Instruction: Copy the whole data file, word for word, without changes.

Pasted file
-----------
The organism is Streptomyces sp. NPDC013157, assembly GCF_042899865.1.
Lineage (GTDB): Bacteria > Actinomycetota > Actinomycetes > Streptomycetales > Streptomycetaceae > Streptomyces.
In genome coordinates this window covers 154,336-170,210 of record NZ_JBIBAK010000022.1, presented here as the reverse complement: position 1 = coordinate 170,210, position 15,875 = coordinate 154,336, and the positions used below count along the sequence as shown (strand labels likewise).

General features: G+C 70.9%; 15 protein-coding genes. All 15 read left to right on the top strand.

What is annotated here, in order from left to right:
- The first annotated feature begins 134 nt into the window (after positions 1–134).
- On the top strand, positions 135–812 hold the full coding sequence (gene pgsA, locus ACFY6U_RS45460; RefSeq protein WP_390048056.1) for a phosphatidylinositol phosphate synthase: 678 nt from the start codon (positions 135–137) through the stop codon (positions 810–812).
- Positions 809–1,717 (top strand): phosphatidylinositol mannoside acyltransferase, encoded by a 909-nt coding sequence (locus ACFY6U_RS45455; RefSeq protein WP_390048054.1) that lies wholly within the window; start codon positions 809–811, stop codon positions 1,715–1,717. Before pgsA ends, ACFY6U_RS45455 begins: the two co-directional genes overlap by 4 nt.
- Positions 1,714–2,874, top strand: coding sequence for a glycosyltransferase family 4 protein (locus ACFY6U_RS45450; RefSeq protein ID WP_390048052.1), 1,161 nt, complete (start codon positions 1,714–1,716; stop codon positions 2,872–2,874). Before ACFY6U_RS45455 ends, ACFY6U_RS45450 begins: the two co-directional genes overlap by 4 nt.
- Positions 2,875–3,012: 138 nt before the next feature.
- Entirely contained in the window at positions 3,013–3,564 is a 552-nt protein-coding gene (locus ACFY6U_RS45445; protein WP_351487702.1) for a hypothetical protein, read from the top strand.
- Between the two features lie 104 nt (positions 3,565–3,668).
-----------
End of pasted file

The organism is Streptomyces sp. NPDC013157, assembly GCF_042899865.1.
Lineage (GTDB): Bacteria > Actinomycetota > Actinomycetes > Streptomycetales > Streptomycetaceae > Streptomyces.
In genome coordinates this window covers 154,336-170,210 of record NZ_JBIBAK010000022.1, presented here as the reverse complement: position 1 = coordinate 170,210, position 15,875 = coordinate 154,336, and the positions used below count along the sequence as shown (strand labels likewise).

General features: G+C 70.9%; 15 protein-coding genes. All 15 read left to right on the top strand.

What is annotated here, in order from left to right:
- The first annotated feature begins 134 nt into the window (after positions 1–134).
- On the top strand, positions 135–812 hold the full coding sequence (gene pgsA, locus ACFY6U_RS45460; RefSeq protein WP_390048056.1) for a phosphatidylinositol phosphate synthase: 678 nt from the start codon (positions 135–137) through the stop codon (positions 810–812).
- Positions 809–1,717 (top strand): phosphatidylinositol mannoside acyltransferase, encoded by a 909-nt coding sequence (locus ACFY6U_RS45455; RefSeq protein WP_390048054.1) that lies wholly within the window; start codon positions 809–811, stop codon positions 1,715–1,717. Before pgsA ends, ACFY6U_RS45455 begins: the two co-directional genes overlap by 4 nt.
- Positions 1,714–2,874, top strand: coding sequence for a glycosyltransferase family 4 protein (locus ACFY6U_RS45450; RefSeq protein ID WP_390048052.1), 1,161 nt, complete (start codon positions 1,714–1,716; stop codon positions 2,872–2,874). Before ACFY6U_RS45455 ends, ACFY6U_RS45450 begins: the two co-directional genes overlap by 4 nt.
- Positions 2,875–3,012: 138 nt before the next feature.
- Entirely contained in the window at positions 3,013–3,564 is a 552-nt protein-coding gene (locus ACFY6U_RS45445; protein WP_351487702.1) for a hypothetical protein, read from the top strand.
- Between the two features lie 104 nt (positions 3,565–3,668).